Silvio Calabi: Turning pages, not wheels: new car books
Remember books? If you’re reading this in a newspaper, you probably do. For the rest of you: words (and even pictures) are still being put on paper, so we can keep them and look at them when the WiFi goes down or the cloud explodes. Amazing!
“Steve McQueen: Full Throttle Cool” (Dwight Jon Zimmerman, Greg Scott; Motorbooks, $19.99) Steve McQueen was the Patrick Dempsey of his day—a leading-man actor who discovered he could credibly drive a race car. Or was he a racer who found out he could act? Even McQueen couldn’t say which, but by 1968, when “Bullitt” came out, he was Hollywood’s King of Cool and top earner. Lung cancer killed him in 1980, when he was just 50, but his legend has only grown. (His last Porsche, a 1976 930 with, among other add-ons, a switch to douse the taillights if he was being chased by the cops at night, brought a staggering $1.95 million at auction in July.) Naturally, there was much more to his life than just dirt bikes, fast cars and movie roles that allowed him to glare and grunt, and this 96-page graphic biography—“graphic” as in illustrated like a comic book—does a fine job of condensing it. I wasn’t surprised to learn that McQueen had been sent to reform school and then joined the Marines, or that he had a hard time saying no to the ladies, but he was also a quiet supporter of charities and he adopted and raised a slum kid.
“How to Build a Car” (Saskia Lacey, Martin Sodomka; Walter Foster, Jr., $14.95) The car industry is worried these days because teenagers don’t seem eager to put down their smartphones long enough to get driver’s licenses (and then buy cars). Maybe if we read this book to our little ones, it will plant the urge: A mouse named Eli, a sparrow, Phoebe, and Hank the frog decide to make their own car—because they can’t agree on whether a Corvette ZR1, Rolls-Royce Wraith or Jaguar C-X75 is the coolest. Over 64 pages they succeed in building something that looks like a 1963 Daimler SP250 minus the tailfins. Technically, that’s about right too, because their car has drum brakes, a carburetor, a distributor, a body that bolts to a separate frame, and even an ignition key. Your 6-year-old won’t fret about such obsolescence, and he or she should be captivated by the handsomely nuanced and colored drawings. It’s also just possible they’ll come away with an idea of how internal combustion works, not to say the energy, brainpower and cooperation it takes to create something so involved as a car.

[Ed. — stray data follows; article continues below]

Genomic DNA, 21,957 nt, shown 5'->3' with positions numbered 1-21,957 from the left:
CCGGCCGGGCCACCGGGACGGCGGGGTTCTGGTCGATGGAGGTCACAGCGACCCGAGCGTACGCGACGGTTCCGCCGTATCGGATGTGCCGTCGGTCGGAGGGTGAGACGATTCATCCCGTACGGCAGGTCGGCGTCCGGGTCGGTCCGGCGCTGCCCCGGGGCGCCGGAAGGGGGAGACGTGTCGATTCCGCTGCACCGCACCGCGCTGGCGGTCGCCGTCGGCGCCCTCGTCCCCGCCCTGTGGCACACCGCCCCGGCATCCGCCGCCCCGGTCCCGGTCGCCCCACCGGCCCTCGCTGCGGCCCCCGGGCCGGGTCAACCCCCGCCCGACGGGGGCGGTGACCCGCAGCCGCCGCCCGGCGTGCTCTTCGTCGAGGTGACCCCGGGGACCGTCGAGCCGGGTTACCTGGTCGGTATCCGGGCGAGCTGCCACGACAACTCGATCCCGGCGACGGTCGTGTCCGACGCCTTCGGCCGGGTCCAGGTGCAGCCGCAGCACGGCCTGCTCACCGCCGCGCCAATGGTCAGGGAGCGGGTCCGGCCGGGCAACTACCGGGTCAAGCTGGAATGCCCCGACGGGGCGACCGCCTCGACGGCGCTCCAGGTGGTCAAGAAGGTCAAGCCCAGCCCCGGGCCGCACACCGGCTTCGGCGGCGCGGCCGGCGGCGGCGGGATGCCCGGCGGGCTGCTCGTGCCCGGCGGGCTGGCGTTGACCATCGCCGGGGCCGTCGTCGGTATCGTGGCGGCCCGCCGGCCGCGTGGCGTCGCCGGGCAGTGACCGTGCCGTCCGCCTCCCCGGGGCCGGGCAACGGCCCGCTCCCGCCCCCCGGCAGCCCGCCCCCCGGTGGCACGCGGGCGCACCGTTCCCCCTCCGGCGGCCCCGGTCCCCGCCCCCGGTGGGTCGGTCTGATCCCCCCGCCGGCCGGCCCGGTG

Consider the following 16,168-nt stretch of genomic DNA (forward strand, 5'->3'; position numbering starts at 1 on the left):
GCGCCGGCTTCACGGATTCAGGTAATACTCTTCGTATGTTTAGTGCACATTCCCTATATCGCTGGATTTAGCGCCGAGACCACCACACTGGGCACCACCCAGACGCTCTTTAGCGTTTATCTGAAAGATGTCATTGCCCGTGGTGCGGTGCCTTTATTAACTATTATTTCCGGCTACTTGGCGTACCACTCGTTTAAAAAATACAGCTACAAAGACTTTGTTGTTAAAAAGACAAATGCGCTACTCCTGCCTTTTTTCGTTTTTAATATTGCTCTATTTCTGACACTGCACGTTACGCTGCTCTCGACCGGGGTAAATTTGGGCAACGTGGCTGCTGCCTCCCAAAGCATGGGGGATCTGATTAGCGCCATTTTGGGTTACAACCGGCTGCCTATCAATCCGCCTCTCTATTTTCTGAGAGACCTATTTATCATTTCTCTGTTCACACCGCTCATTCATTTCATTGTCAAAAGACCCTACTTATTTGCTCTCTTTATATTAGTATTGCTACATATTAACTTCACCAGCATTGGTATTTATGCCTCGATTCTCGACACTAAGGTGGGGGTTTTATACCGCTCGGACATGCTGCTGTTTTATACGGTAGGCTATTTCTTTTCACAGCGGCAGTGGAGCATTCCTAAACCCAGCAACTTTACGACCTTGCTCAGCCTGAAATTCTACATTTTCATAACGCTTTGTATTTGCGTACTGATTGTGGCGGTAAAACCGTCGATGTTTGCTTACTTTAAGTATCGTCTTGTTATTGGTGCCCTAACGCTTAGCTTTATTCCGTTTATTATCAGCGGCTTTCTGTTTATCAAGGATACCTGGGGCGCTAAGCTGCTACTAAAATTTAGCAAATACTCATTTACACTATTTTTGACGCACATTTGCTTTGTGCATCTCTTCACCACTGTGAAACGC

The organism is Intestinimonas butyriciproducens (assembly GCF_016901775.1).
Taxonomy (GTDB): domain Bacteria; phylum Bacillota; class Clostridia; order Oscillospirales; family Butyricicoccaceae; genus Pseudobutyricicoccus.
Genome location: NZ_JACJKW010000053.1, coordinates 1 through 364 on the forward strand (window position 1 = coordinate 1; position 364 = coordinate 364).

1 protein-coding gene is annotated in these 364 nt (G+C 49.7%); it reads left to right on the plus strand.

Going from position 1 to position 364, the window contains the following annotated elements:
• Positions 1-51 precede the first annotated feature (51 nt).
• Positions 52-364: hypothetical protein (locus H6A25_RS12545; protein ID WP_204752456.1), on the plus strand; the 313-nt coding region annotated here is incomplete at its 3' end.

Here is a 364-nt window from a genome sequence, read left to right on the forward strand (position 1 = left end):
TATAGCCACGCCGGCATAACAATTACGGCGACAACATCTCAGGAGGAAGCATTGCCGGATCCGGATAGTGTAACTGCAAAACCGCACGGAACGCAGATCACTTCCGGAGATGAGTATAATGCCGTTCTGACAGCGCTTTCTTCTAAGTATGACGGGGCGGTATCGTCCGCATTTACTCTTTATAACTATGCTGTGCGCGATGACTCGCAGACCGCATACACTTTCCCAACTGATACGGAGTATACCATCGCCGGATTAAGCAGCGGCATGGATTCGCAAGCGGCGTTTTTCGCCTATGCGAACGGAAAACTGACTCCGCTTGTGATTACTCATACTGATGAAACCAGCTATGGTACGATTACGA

“Lamborghini Supercars: 50 Years” (Stuart Codling, James Mann; Motorbooks, $65) This one we might think of as a comic book for grownups because, well, there’s always been something superhero-cartoonish about the look of most Lamborghinis, whether it’s the Miura of 1966 or today’s Aventador and Hurácan—not to say the Sesto Elemento, the “Sixth Element,” of which just 20 were made and immediately sold (for north of $2 million each). Even the company’s birth seems improbable. Allegedly, when around 1962 wealthy industrialist Ferruccio Lamborghini told wealthy automaker Enzo Ferrari that his products and service were, shall we say, crude, il Commendatore tossed him out on his ear—and Lamborghini went home and started his own car company. So there. On the road, however, no Lamborghini feels cartoonish, and this coffee-table volume is no comic book, either. It’s 225 pages of good journalism and fine photography, with the specs for every Lamborghini model—cars that have, over 50 years, evolved from demented to almost plausible, and money-losing to profitable. (Lamborghini is now part of the VW Group under the supervision of Audi, so it has a future.) Speaking of profits, this book must be one of the least expensive Lamborghini items available; a logo T-shirt on the company’s website lists for $93.
Silvio Calabi reviews the latest from Detroit, Munich, Yokohama, Gothenburg, Crewe, Seoul and wherever else interesting cars are born. Silvio is a member of the International Motor Press Association whose automotive reviews date back to the Reagan administration. He is the former publisher of Speedway Illustrated magazine and an author. Contact him at email@example.com.